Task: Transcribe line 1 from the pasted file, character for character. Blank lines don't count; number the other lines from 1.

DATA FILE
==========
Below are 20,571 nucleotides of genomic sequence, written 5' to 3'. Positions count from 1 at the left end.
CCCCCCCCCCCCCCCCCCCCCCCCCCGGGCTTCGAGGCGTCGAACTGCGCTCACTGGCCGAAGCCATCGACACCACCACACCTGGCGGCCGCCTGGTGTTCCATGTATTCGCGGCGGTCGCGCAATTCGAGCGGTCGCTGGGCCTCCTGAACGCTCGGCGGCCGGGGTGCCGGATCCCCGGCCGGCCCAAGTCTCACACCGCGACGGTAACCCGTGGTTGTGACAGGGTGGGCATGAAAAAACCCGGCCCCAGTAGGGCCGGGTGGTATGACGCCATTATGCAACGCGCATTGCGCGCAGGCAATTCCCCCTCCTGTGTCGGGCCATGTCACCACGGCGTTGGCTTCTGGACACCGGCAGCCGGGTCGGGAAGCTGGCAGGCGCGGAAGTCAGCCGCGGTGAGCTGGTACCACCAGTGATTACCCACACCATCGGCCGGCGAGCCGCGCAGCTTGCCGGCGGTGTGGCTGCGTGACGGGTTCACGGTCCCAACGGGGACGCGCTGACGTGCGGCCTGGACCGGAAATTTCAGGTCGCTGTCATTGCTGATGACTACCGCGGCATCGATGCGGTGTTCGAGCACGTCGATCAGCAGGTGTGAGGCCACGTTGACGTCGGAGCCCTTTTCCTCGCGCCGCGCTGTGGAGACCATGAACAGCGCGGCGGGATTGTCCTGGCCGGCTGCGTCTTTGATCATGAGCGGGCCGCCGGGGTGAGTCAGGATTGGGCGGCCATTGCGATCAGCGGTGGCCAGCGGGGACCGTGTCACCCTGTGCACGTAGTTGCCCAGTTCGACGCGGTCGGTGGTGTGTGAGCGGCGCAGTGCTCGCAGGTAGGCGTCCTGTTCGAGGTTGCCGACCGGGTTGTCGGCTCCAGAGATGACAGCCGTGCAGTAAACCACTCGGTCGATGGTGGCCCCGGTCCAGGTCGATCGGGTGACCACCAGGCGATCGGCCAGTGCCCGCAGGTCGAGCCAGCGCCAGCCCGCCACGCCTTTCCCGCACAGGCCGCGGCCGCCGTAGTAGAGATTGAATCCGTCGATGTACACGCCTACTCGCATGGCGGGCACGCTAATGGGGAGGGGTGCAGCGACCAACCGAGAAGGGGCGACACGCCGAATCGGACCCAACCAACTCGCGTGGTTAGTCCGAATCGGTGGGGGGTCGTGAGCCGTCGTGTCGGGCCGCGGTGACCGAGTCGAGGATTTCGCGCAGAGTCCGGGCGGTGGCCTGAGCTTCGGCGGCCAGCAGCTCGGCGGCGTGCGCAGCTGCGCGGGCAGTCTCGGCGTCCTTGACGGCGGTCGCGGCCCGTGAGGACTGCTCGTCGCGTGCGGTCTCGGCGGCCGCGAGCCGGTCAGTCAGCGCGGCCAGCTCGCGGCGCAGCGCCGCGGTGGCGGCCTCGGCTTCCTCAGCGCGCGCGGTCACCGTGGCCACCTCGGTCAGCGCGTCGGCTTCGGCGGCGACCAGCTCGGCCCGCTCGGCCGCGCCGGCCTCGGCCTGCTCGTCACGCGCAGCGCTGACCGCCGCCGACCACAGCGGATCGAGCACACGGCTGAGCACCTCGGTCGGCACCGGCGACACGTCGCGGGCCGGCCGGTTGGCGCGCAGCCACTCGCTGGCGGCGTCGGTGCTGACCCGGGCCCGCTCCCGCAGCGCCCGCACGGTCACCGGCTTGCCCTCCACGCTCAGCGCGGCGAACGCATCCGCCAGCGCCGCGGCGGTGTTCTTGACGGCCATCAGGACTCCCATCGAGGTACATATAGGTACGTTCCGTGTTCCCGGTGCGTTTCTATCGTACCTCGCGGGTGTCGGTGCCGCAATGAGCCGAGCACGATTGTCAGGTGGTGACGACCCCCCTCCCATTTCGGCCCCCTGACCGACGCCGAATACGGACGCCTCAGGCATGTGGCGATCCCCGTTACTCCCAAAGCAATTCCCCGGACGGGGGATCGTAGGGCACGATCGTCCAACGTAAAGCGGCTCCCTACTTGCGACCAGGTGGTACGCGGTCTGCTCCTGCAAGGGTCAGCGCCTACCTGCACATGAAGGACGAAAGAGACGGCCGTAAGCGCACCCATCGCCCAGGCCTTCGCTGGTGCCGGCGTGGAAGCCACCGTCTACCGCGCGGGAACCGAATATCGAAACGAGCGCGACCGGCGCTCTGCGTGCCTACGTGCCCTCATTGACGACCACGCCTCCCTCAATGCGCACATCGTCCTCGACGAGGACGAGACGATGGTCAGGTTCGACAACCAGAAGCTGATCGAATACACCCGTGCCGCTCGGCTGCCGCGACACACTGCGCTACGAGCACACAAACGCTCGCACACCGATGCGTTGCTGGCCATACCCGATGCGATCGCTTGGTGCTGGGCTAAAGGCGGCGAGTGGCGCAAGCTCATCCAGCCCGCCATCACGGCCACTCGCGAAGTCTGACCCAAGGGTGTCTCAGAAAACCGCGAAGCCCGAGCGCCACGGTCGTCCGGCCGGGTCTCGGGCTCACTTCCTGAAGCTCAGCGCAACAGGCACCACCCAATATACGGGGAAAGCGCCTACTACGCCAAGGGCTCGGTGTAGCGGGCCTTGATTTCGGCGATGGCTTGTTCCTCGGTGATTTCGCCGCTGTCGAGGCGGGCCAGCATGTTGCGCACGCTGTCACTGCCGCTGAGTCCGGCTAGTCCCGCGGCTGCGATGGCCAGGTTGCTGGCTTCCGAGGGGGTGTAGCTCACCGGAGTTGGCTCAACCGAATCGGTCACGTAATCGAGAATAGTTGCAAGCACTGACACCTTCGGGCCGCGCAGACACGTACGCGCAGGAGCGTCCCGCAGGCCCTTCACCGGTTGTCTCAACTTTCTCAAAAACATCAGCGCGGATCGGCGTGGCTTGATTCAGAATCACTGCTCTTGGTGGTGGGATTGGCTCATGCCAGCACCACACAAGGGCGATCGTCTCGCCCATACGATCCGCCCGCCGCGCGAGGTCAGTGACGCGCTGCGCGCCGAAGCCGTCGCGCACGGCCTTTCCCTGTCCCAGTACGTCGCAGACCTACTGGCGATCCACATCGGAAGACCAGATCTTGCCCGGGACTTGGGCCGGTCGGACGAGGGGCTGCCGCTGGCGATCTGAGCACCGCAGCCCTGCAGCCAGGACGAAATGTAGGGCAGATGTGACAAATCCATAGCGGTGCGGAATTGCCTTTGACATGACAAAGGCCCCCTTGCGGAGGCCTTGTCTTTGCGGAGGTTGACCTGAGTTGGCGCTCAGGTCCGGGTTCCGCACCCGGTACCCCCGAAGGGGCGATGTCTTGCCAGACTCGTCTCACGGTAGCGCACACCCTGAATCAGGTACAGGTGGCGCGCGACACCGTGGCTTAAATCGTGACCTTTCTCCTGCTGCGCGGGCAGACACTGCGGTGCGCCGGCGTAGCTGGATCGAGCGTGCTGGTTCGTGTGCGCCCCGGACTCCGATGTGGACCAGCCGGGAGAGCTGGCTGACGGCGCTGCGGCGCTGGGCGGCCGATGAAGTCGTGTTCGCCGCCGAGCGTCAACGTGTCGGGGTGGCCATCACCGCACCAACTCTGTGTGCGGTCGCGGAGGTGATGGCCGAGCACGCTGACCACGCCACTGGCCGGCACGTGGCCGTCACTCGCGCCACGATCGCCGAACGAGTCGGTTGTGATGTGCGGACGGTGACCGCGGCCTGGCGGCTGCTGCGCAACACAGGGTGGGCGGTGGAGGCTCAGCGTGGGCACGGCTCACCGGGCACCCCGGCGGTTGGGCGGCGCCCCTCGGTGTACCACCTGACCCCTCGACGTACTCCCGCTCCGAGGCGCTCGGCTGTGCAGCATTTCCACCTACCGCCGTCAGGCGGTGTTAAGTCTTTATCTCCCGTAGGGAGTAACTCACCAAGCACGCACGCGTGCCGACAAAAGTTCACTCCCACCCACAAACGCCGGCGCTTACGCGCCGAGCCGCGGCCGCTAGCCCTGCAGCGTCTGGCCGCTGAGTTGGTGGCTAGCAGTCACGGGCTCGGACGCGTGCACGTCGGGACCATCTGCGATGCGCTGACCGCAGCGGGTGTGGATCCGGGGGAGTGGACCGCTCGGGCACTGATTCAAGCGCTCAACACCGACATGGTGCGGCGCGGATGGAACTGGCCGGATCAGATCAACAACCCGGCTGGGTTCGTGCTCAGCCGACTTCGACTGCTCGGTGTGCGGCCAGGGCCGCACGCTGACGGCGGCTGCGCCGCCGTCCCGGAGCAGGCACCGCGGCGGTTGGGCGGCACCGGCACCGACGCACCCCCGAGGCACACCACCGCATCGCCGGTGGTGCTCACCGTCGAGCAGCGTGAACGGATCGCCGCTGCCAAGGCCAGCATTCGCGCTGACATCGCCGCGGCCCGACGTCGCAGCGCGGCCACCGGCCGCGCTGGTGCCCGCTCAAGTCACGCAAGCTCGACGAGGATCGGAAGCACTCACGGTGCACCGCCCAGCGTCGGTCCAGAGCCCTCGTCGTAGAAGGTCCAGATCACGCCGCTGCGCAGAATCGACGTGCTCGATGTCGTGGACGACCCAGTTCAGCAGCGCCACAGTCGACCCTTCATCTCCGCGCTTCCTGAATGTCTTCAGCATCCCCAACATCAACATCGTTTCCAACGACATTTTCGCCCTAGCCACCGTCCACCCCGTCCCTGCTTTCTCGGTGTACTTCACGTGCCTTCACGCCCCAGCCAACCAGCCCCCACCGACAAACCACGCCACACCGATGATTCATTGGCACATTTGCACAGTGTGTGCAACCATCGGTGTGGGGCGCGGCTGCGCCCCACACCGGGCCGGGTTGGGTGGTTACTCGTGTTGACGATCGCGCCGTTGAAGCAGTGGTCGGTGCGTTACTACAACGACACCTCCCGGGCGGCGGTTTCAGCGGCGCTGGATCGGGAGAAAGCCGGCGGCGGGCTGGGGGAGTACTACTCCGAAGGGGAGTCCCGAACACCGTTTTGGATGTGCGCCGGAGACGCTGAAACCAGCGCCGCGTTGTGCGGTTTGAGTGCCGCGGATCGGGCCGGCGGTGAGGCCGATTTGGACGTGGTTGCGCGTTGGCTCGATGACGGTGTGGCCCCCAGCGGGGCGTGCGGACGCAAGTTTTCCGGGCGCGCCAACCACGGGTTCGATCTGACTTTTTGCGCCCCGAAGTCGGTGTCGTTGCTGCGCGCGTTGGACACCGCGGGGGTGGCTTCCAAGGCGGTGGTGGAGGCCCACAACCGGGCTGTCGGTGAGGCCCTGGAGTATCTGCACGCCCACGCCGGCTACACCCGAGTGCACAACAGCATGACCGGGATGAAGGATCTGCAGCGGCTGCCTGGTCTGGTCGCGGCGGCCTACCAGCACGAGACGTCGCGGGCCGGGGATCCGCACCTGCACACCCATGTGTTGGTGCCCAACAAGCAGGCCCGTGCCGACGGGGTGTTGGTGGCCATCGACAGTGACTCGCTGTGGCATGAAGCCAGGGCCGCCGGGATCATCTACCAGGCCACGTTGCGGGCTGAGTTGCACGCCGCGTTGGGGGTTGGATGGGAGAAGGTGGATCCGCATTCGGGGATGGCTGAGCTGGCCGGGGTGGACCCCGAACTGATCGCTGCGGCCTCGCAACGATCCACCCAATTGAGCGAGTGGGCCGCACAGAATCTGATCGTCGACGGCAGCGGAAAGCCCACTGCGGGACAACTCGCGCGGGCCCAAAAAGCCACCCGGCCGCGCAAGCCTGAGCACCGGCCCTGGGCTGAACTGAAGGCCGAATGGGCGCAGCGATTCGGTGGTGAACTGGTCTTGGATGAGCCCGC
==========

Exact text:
Below are 20,571 nucleotides of genomic sequence, written 5' to 3'. Positions count from 1 at the left end.